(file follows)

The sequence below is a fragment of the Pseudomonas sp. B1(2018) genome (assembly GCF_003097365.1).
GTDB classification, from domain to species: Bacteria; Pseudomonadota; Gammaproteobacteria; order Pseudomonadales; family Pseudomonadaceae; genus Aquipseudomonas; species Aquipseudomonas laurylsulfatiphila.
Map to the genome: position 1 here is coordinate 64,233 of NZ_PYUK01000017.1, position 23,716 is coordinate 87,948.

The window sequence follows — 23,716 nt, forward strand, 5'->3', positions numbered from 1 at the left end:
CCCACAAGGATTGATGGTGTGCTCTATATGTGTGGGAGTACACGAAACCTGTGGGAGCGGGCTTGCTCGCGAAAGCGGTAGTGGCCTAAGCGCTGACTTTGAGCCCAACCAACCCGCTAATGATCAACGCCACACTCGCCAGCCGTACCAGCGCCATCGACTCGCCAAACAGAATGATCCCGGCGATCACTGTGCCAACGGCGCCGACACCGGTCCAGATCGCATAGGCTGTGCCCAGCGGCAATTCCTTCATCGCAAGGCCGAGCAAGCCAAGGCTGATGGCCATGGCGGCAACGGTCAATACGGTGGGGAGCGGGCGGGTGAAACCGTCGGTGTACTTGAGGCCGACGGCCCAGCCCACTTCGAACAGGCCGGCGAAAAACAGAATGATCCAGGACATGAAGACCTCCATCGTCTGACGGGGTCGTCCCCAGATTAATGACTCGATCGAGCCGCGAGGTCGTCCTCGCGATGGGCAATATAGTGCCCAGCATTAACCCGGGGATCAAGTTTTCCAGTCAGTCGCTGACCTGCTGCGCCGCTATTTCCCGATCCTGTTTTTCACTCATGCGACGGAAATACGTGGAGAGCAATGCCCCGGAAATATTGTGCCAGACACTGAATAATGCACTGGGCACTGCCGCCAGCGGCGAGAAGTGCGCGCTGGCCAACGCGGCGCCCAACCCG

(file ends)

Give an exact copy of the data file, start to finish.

The sequence below is a fragment of the Pseudomonas sp. B1(2018) genome (assembly GCF_003097365.1).
GTDB classification, from domain to species: Bacteria; Pseudomonadota; Gammaproteobacteria; order Pseudomonadales; family Pseudomonadaceae; genus Aquipseudomonas; species Aquipseudomonas laurylsulfatiphila.
Map to the genome: position 1 here is coordinate 64,233 of NZ_PYUK01000017.1, position 23,716 is coordinate 87,948.

The window sequence follows — 23,716 nt, forward strand, 5'->3', positions numbered from 1 at the left end:
CCCACAAGGATTGATGGTGTGCTCTATATGTGTGGGAGTACACGAAACCTGTGGGAGCGGGCTTGCTCGCGAAAGCGGTAGTGGCCTAAGCGCTGACTTTGAGCCCAACCAACCCGCTAATGATCAACGCCACACTCGCCAGCCGTACCAGCGCCATCGACTCGCCAAACAGAATGATCCCGGCGATCACTGTGCCAACGGCGCCGACACCGGTCCAGATCGCATAGGCTGTGCCCAGCGGCAATTCCTTCATCGCAAGGCCGAGCAAGCCAAGGCTGATGGCCATGGCGGCAACGGTCAATACGGTGGGGAGCGGGCGGGTGAAACCGTCGGTGTACTTGAGGCCGACGGCCCAGCCCACTTCGAACAGGCCGGCGAAAAACAGAATGATCCAGGACATGAAGACCTCCATCGTCTGACGGGGTCGTCCCCAGATTAATGACTCGATCGAGCCGCGAGGTCGTCCTCGCGATGGGCAATATAGTGCCCAGCATTAACCCGGGGATCAAGTTTTCCAGTCAGTCGCTGACCTGCTGCGCCGCTATTTCCCGATCCTGTTTTTCACTCATGCGACGGAAATACGTGGAGAGCAATGCCCCGGAAATATTGTGCCAGACACTGAATAATGCACTGGGCACTGCCGCCAGCGGCGAGAAGTGCGCGCTGGCCAACGCGGCGCCCAACCCG